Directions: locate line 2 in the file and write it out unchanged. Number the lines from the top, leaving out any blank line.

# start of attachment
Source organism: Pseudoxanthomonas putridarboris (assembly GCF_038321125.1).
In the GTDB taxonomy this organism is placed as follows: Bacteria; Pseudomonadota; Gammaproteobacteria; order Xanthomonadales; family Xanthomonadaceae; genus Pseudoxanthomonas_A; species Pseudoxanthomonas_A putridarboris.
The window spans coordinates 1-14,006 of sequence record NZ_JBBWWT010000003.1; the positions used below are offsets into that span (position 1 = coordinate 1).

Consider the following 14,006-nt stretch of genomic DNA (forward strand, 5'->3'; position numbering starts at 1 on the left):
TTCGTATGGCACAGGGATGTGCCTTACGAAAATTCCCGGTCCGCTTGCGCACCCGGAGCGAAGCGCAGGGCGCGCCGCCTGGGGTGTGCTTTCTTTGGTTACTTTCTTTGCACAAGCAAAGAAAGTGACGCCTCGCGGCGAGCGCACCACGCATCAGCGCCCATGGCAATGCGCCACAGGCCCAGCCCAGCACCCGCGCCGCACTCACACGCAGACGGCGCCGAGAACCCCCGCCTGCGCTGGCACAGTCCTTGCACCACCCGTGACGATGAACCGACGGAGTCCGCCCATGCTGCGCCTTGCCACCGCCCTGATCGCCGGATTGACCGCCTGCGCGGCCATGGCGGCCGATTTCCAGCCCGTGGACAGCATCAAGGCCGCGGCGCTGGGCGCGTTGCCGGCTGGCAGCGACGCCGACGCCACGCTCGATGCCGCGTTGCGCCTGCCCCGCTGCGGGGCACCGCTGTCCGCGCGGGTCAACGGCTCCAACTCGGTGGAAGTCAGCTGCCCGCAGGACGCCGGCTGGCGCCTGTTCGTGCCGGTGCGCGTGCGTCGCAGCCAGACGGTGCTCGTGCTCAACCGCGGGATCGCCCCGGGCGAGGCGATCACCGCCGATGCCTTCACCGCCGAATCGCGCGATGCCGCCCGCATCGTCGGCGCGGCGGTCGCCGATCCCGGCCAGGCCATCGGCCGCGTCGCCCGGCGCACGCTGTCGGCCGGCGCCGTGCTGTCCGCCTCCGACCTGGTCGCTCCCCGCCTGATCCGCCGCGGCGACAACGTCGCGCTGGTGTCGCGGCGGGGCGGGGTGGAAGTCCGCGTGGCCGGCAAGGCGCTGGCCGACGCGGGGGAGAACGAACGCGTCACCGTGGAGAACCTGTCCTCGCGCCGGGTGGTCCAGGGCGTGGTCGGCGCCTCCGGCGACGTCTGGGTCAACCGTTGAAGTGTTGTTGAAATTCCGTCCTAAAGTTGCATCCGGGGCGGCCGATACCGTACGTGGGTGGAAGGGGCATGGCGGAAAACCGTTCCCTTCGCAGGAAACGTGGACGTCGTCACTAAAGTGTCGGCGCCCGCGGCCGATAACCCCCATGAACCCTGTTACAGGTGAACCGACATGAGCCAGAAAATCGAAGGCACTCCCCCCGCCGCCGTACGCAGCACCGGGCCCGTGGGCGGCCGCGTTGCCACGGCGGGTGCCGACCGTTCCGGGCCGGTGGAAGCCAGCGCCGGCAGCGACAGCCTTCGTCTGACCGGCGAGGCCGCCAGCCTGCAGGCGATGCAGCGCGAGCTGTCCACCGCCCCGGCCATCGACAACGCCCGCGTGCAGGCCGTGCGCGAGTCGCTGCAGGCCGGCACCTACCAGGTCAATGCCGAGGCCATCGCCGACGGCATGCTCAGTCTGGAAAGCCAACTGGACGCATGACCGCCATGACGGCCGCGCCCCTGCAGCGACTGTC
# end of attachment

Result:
In the GTDB taxonomy this organism is placed as follows: Bacteria; Pseudomonadota; Gammaproteobacteria; order Xanthomonadales; family Xanthomonadaceae; genus Pseudoxanthomonas_A; species Pseudoxanthomonas_A putridarboris.